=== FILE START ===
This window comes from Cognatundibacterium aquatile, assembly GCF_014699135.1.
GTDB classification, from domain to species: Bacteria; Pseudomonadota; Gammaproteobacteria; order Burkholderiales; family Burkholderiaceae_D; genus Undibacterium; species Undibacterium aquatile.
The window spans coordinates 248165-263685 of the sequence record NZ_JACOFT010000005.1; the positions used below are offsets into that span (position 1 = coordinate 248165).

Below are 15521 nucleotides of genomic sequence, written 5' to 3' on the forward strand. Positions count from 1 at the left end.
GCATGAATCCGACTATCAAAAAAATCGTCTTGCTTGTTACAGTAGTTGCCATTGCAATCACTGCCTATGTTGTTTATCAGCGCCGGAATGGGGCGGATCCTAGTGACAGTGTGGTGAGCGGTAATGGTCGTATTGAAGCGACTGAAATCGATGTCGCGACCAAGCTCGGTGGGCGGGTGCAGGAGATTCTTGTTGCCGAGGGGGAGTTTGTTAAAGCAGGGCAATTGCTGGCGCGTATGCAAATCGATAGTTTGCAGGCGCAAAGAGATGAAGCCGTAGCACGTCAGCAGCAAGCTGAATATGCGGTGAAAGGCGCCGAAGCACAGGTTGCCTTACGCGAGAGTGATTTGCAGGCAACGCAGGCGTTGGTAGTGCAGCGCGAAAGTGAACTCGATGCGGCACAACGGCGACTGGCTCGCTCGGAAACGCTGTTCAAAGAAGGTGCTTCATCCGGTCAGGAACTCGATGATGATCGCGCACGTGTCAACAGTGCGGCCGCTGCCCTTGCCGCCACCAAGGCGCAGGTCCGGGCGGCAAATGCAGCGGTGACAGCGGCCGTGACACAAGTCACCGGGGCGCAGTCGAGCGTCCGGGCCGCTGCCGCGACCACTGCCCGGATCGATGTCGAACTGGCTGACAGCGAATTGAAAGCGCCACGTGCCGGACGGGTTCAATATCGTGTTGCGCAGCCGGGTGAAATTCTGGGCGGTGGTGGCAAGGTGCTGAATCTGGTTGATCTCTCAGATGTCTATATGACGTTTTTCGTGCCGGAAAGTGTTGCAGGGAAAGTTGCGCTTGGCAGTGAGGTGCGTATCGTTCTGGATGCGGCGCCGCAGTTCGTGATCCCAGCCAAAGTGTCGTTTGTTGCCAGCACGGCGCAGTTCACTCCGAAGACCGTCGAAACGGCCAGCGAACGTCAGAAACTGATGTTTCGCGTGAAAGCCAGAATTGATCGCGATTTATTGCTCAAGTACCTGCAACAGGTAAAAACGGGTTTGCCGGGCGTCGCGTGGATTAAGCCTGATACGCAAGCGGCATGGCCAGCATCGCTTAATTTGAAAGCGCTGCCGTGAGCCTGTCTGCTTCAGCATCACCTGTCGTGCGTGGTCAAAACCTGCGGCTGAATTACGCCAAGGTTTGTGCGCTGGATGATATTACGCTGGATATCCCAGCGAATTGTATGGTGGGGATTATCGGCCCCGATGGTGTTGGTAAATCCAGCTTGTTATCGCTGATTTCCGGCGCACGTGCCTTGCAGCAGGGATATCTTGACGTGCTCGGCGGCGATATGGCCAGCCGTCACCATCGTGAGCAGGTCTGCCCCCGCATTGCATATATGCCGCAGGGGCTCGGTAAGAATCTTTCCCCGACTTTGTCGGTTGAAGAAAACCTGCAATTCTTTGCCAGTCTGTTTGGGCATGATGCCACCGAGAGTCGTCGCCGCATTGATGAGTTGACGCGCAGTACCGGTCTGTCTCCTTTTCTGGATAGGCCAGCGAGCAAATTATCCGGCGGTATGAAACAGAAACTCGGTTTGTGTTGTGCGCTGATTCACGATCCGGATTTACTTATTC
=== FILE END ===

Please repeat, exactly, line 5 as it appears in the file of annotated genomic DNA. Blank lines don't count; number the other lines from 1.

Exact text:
GCATGAATCCGACTATCAAAAAAATCGTCTTGCTTGTTACAGTAGTTGCCATTGCAATCACTGCCTATGTTGTTTATCAGCGCCGGAATGGGGCGGATCCTAGTGACAGTGTGGTGAGCGGTAATGGTCGTATTGAAGCGACTGAAATCGATGTCGCGACCAAGCTCGGTGGGCGGGTGCAGGAGATTCTTGTTGCCGAGGGGGAGTTTGTTAAAGCAGGGCAATTGCTGGCGCGTATGCAAATCGATAGTTTGCAGGCGCAAAGAGATGAAGCCGTAGCACGTCAGCAGCAAGCTGAATATGCGGTGAAAGGCGCCGAAGCACAGGTTGCCTTACGCGAGAGTGATTTGCAGGCAACGCAGGCGTTGGTAGTGCAGCGCGAAAGTGAACTCGATGCGGCACAACGGCGACTGGCTCGCTCGGAAACGCTGTTCAAAGAAGGTGCTTCATCCGGTCAGGAACTCGATGATGATCGCGCACGTGTCAACAGTGCGGCCGCTGCCCTTGCCGCCACCAAGGCGCAGGTCCGGGCGGCAAATGCAGCGGTGACAGCGGCCGTGACACAAGTCACCGGGGCGCAGTCGAGCGTCCGGGCCGCTGCCGCGACCACTGCCCGGATCGATGTCGAACTGGCTGACAGCGAATTGAAAGCGCCACGTGCCGGACGGGTTCAATATCGTGTTGCGCAGCCGGGTGAAATTCTGGGCGGTGGTGGCAAGGTGCTGAATCTGGTTGATCTCTCAGATGTCTATATGACGTTTTTCGTGCCGGAAAGTGTTGCAGGGAAAGTTGCGCTTGGCAGTGAGGTGCGTATCGTTCTGGATGCGGCGCCGCAGTTCGTGATCCCAGCCAAAGTGTCGTTTGTTGCCAGCACGGCGCAGTTCACTCCGAAGACCGTCGAAACGGCCAGCGAACGTCAGAAACTGATGTTTCGCGTGAAAGCCAGAATTGATCGCGATTTATTGCTCAAGTACCTGCAACAGGTAAAAACGGGTTTGCCGGGCGTCGCGTGGATTAAGCCTGATACGCAAGCGGCATGGCCAGCATCGCTTAATTTGAAAGCGCTGCCGTGAGCCTGTCTGCTTCAGCATCACCTGTCGTGCGTGGTCAAAACCTGCGGCTGAATTACGCCAAGGTTTGTGCGCTGGATGATATTACGCTGGATATCCCAGCGAATTGTATGGTGGGGATTATCGGCCCCGATGGTGTTGGTAAATCCAGCTTGTTATCGCTGATTTCCGGCGCACGTGCCTTGCAGCAGGGATATCTTGACGTGCTCGGCGGCGATATGGCCAGCCGTCACCATCGTGAGCAGGTCTGCCCCCGCATTGCATATATGCCGCAGGGGCTCGGTAAGAATCTTTCCCCGACTTTGTCGGTTGAAGAAAACCTGCAATTCTTTGCCAGTCTGTTTGGGCATGATGCCACCGAGAGTCGTCGCCGCATTGATGAGTTGACGCGCAGTACCGGTCTGTCTCCTTTTCTGGATAGGCCAGCGAGCAAATTATCCGGCGGTATGAAACAGAAACTCGGTTTGTGTTGTGCGCTGATTCACGATCCGGATTTACTTATTC